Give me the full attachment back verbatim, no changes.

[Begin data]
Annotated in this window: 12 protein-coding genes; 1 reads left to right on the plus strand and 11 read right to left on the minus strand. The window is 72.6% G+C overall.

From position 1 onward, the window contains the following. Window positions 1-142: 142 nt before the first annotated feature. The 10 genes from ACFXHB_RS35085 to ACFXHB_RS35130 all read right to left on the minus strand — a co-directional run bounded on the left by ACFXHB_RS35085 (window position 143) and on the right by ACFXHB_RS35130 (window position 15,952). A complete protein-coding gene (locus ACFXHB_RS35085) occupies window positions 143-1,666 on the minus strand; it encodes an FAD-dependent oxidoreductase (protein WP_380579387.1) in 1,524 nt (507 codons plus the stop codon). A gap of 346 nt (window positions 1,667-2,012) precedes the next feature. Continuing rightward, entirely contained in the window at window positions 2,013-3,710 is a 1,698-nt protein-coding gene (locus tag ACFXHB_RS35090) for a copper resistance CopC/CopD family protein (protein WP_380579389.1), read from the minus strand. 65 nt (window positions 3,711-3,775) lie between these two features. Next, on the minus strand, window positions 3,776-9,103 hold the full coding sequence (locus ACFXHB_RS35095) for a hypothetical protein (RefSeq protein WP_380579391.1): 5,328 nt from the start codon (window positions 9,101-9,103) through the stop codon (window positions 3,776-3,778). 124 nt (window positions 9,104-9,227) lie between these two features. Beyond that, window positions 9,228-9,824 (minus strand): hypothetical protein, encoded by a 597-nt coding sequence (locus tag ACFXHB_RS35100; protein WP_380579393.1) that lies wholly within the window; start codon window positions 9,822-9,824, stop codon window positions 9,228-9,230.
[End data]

Annotated in this window: 12 protein-coding genes; 1 reads left to right on the plus strand and 11 read right to left on the minus strand. The window is 72.6% G+C overall.

From position 1 onward, the window contains the following. Window positions 1-142: 142 nt before the first annotated feature. The 10 genes from ACFXHB_RS35085 to ACFXHB_RS35130 all read right to left on the minus strand — a co-directional run bounded on the left by ACFXHB_RS35085 (window position 143) and on the right by ACFXHB_RS35130 (window position 15,952). A complete protein-coding gene (locus ACFXHB_RS35085) occupies window positions 143-1,666 on the minus strand; it encodes an FAD-dependent oxidoreductase (protein WP_380579387.1) in 1,524 nt (507 codons plus the stop codon). A gap of 346 nt (window positions 1,667-2,012) precedes the next feature. Continuing rightward, entirely contained in the window at window positions 2,013-3,710 is a 1,698-nt protein-coding gene (locus tag ACFXHB_RS35090) for a copper resistance CopC/CopD family protein (protein WP_380579389.1), read from the minus strand. 65 nt (window positions 3,711-3,775) lie between these two features. Next, on the minus strand, window positions 3,776-9,103 hold the full coding sequence (locus ACFXHB_RS35095) for a hypothetical protein (RefSeq protein WP_380579391.1): 5,328 nt from the start codon (window positions 9,101-9,103) through the stop codon (window positions 3,776-3,778). 124 nt (window positions 9,104-9,227) lie between these two features. Beyond that, window positions 9,228-9,824 (minus strand): hypothetical protein, encoded by a 597-nt coding sequence (locus tag ACFXHB_RS35100; protein WP_380579393.1) that lies wholly within the window; start codon window positions 9,822-9,824, stop codon window positions 9,228-9,230.